Experience doesn’t always help: online teaching during the pandemic

The COVID-19 pandemic has seen the pivot to online learning for many business schools. Teaching staff have had to adapt almost instantaneously, a challenging undertaking under pressure. A team at Henley Business School have undertaken research on the effects of the pandemic on academic staff and have garnered opinions from a number of lecturers.

 “The switch to technology enabled teaching did not bother me much, but I found the level of disengagement frustrating. Most of the time, I felt I was speaking to my screen. There was almost zero interaction with the students. We received a lot of complaints …. My student evaluations dropped, and my head of school treated the outcome as if it was entirely my fault. Really not sure how this is going to work”. (Lecturer, female)

 “Online teaching is ok, and I am capable of using the technologies available to us. However, I am living with my sister and her family {to save costs}. It is extremely challenging to find a quiet space to deliver those lectures. The kids are running around, and it is always noisy. I hope my students are not too annoyed by my living conditions … I do everything possible in order not to lose my job (Lecturer, female).

These quotes encapsulate the problems that the pandemic, and online delivery, has created for universities. The research was based on a unique representative sample of academics working in business schools and economics, with 17% of staff having experience of online delivery prior to the outbreak of the pandemic, and more than 70% having experience of online assessment. The evidence shows that experience in this form of delivery doesn’t reduce the problems it creates.

This matters because the pandemic has had a profound effect not just on locked-down students but on academics’ working lives. Universities remained ‘open for business’ throughout but that meant that academics went, practically overnight, from working face-to-face in their offices and classrooms one week to grappling with new technology and on-line teaching platforms which were new to many of them.

There have been arguments that virtual delivery is ‘the future’ for Higher Education, even if most academics had not expected that future to arrive quite so immediately. But, as our previous quotes show, there are positive and negatives to online delivery, and they will not be overcome with experience.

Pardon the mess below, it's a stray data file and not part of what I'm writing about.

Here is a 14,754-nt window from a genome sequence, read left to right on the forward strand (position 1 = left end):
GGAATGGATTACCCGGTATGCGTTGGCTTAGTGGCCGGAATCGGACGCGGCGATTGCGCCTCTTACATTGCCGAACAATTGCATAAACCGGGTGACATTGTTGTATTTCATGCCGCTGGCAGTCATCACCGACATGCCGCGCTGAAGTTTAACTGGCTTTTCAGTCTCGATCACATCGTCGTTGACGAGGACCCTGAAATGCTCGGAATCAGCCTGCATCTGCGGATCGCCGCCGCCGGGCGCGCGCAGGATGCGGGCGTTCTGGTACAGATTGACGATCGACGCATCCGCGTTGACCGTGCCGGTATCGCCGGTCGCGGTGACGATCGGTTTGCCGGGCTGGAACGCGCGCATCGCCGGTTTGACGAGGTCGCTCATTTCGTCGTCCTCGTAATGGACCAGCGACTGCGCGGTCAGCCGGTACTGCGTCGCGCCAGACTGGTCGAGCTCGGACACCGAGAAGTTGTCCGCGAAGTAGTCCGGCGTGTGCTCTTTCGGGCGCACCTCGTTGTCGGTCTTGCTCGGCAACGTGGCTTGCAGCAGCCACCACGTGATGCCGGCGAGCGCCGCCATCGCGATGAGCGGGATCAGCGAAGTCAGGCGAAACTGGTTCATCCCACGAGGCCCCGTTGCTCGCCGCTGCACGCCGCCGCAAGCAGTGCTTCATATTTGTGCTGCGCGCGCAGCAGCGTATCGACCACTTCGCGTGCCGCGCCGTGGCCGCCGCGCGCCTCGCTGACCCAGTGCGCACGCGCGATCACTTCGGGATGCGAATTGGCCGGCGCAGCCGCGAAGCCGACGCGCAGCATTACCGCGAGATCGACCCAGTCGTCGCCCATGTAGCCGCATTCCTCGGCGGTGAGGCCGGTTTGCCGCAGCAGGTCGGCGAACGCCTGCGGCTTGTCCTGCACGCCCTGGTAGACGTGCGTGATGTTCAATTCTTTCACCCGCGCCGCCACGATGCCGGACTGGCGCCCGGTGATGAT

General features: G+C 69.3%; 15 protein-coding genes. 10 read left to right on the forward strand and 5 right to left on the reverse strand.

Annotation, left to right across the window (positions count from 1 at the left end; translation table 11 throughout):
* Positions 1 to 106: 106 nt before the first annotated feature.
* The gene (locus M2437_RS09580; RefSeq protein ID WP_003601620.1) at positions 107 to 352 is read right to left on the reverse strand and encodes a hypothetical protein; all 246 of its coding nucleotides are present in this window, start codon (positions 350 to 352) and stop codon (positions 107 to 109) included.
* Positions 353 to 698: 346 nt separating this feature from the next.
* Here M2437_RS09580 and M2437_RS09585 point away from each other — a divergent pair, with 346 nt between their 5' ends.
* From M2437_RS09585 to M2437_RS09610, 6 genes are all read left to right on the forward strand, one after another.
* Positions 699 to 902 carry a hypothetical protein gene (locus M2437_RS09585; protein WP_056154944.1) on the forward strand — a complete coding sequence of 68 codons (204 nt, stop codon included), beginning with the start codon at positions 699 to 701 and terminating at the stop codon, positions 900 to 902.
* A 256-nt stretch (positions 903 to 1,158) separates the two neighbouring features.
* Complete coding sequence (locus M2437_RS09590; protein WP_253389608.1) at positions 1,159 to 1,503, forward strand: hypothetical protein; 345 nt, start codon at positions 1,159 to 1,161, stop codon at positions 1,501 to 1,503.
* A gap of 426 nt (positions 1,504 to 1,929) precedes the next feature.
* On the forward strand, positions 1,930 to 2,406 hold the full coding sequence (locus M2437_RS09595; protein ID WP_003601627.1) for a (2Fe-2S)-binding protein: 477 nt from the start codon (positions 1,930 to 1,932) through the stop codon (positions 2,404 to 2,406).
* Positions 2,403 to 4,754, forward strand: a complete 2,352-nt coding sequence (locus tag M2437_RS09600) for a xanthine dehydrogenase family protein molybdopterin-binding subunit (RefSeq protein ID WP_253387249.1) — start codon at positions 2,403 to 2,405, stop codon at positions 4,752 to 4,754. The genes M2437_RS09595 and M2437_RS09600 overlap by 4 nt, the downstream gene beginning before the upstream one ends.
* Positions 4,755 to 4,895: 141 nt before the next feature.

However, 78% of the academics surveyed agreed that teaching online ‘makes it difficult to understand whether the students understand what is being taught’. And this is not only down to the experience being a ‘novel’ one: the majority of experienced online instructors also agreed with the statement.

Worse, the vast majority agree that online teaching ‘is a lot more time consuming to prepare’. The bad news is that instructors who were engaged in online delivery prior to the crisis were much more likely to argue that online teaching preparation was more time consuming than for those for whom online teaching was a novel experience. This is not an issue that will ‘go away’ as lecturers get used to it.

Online marking too was generally agreed to be ‘more tiring’ and ‘more time consuming’ than traditional methods, even though such systems were relatively well-used.

There is a feeling in some quarters that online teaching and marking may be a more efficient and cost-effective option than previous systems. This research questions both ends of the cost-effective equation. The amount of work involved is being underestimated, even by the majority of instructors. Online teaching delivery may require more resources rather than less. And there is plenty of evidence, including some in this survey, that the effectiveness of such systems for most students is considerably less than face-to-face teaching.

This raises concerns for academics, especially those already under pressure at home, about their ability to continue to deliver a valuable teaching experience. The fact that these concerns are increased amongst staff with more experience of online delivery and marking may raise alarm bells for universities who are already taking steps to tighten their belts at a time when there is going to be, for most, more work to be done with less resource to do it.

Professor Walker at Henley pointed out that “the fact that the most experienced staff are the ones who are most likely to argue that online delivery is going to be taxing suggests that lecturers who are new to virtual delivery, or who have not been getting the support from their university that they need, are increasingly going to be under enormous pressure. There is a potentially vicious spiral where lecturers discover there is ever more pressure to provide more compelling teaching materials, and that the work just keeps piling up as the academic year progresses. Universities that are well prepared for online delivery may be able to match the learning outcomes, but that this may not be universally the case. Certainly, many lecturers with limited experience of teaching online are going to have a tough time and will need resources and support.”

  • The findings come from a recent working paper ‘The effects of the COVID-19 lockdown on teaching and engagement in UK business schools’ are part of an on-going project being run by James Walker, Rita Fontinha, Chris Brewster and Washika Haak-Saheem at Henley Business School, examining the on-going effects of the pandemic on staff working in business schools and economics departments.

Read The effects of the COVID-19 lockdown on teaching and engagement in UK business schools: https://papers.ssrn.com/sol3/papers.cfm?abstract_id=3717423

Professor James Walker is Director of Research, Head of International of Business and Strategy at Henley Business School.